Fidget Spinners Are Causing Crimes Like Fights, a Stabbing and a Meth Arrest

A girl plays with a fidget spinner toy in London on May 17, 2017. Tom Jacobs/Reuters

If you needed yet another reason to believe 2017 is the worst, look no further. Fidget spinner crime is a trend now.

The three-pronged spinning gadgets designed to calm anxiety and curb attention-deficit/hyperactivity disorder have become so ubiquitous over the past few months that they're actually causing fights, assaults and other issues around the world.

Related: Even Barron Trump Has a Fidget Spinner Now

Case in point: On Thursday, British press shared a viral video of a scuffle outside a Poundland discount store in Nottingham, England, about two hours away from Manchester. In the roughly 40-second clip, two women are seen fighting on the sidewalk before being forced apart by a security guard. The cause of the brawl wasn't immediately clear, but rumor had it fidget spinners were to blame, the Nottingham Post reported.

"We don't know why these women were arguing," a Poundland spokesman told the Post. "If it was over our fidget spinners, there's no need, we've got loads of them."

The Nottingham fight wasn't the only recent incident involving the toys. Also Thursday, reported that police were searching for a man who tried to lure two children into a car at a QuickChek store by promising them snacks and fidget spinners. Last week, a woman tried to shoplift 18 fidget spinners from a Walmart in Bellevue, Nebraska. And on June 16 in Syracuse, New York, an 11-year-old stabbed a 7-year-old during a dispute over a fidget spinner, according to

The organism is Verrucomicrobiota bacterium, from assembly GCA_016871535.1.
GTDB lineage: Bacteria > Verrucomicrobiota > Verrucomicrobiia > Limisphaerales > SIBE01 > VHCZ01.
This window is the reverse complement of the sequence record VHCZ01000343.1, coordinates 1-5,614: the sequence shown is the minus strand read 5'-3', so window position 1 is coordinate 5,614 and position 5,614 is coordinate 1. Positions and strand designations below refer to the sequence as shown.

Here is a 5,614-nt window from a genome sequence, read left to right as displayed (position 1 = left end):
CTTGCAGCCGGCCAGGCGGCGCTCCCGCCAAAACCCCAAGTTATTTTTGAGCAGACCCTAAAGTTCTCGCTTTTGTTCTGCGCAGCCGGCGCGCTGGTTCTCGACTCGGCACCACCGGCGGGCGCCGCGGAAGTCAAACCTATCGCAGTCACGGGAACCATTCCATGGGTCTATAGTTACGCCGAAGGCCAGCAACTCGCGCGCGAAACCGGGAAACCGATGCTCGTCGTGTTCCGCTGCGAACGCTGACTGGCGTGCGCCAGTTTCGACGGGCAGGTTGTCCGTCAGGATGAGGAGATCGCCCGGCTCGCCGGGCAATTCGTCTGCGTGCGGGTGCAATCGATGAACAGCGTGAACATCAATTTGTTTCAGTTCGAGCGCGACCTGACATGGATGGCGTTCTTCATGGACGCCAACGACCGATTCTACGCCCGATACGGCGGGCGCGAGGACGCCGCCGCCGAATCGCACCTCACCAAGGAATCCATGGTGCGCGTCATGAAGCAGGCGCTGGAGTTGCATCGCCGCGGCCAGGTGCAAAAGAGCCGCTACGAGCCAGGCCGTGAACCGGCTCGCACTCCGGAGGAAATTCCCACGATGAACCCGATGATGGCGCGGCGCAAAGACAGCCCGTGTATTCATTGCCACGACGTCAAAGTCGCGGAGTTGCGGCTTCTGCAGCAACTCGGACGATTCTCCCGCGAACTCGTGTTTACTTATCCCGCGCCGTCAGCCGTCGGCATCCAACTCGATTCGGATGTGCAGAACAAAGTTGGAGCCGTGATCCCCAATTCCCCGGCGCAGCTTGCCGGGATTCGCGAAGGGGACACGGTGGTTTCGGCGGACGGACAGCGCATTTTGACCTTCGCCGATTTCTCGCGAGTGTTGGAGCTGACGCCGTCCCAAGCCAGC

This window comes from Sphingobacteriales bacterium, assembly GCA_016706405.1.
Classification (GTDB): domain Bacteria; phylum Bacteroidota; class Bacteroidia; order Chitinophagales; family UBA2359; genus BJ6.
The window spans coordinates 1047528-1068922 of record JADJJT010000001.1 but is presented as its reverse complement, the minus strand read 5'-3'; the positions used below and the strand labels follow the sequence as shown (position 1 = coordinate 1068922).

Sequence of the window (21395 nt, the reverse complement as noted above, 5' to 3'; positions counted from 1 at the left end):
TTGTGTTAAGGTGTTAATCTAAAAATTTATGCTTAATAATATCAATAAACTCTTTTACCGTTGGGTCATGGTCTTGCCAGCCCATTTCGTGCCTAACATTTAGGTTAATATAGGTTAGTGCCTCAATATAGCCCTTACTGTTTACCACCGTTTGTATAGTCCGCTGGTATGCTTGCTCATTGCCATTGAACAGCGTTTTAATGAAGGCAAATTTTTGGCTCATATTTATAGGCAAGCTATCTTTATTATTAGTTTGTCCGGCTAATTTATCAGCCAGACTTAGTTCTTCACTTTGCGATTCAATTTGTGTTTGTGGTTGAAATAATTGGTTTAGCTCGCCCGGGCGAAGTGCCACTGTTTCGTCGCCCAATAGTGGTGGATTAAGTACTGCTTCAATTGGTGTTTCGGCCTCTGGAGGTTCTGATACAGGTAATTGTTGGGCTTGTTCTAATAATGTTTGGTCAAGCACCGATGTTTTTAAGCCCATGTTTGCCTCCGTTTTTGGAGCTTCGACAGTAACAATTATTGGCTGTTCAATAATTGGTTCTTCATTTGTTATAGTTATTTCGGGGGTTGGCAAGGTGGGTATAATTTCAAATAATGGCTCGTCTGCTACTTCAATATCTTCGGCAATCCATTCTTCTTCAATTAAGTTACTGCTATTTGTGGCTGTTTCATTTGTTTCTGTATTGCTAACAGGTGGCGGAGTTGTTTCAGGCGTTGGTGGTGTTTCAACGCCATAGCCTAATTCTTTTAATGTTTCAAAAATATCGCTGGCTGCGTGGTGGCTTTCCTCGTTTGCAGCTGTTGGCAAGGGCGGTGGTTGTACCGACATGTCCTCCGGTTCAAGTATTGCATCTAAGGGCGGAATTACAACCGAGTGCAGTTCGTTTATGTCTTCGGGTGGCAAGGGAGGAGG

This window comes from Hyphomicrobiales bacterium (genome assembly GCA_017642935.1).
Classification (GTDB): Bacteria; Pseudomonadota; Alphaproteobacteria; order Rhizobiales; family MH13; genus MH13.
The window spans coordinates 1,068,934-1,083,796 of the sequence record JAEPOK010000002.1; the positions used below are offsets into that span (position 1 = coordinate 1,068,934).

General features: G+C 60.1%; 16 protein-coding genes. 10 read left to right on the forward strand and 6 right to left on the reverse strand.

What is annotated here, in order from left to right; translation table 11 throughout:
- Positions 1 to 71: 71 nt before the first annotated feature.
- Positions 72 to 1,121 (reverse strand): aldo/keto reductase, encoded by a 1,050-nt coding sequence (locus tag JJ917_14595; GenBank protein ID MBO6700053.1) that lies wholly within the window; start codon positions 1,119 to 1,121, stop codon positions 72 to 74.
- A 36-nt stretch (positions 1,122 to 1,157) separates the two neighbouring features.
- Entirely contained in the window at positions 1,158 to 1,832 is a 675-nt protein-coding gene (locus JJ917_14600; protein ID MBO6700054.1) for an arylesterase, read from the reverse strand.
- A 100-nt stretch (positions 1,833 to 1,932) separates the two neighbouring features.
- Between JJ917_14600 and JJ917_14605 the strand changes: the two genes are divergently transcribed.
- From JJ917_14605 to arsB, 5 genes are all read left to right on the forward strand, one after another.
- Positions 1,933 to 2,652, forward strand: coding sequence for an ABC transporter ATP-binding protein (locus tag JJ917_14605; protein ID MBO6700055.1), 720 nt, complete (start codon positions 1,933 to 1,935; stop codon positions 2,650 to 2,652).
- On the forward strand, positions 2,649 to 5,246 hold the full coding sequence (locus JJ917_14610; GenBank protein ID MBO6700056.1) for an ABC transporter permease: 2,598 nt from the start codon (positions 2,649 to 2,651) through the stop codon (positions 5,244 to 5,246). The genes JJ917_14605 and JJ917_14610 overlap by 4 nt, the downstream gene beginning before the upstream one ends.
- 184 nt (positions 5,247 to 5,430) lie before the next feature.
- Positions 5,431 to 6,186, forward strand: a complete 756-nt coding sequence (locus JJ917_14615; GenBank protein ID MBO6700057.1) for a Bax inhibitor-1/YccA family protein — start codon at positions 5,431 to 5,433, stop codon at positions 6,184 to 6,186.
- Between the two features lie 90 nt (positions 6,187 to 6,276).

Before that, in late May, three boys and one girl were criminally charged after stealing more than 150 fidget spinners and some cash—a $6,500 total value—from a shop in Goulburn, Australia. But even after the police busted the group, they couldn't find all of the fidget spinners.

The tiny toys are notoriously hard to track.

"Kids touch them, and, of course, steal them," a 7-Eleven manager in New York City told the New York Times, adding there was "no way" to keep count of how many gadgets were picked up.

Perhaps the craziest fidget crime yet, however, took place in Tennessee, where law enforcement were investigating a woman who allegedly stole about $40 worth of fidget spinners from a gas station. When they later pulled over her car, they found a man driving who said the suspect was at home, the Citizen Tribune reported on June 5.

Police headed to her house, and when the suspect—Sabrina Martin—answered, she tried to run away. She was taken into custody for evading arrest and theft.

The true twist occurred when another man at the house, Joseph Jacobs, spotted the law enforcement officers. Jacobs tried to throw away a bag full of bags, scales, 7 grams of marijuana and nearly 13 grams of meth. He was also arrested.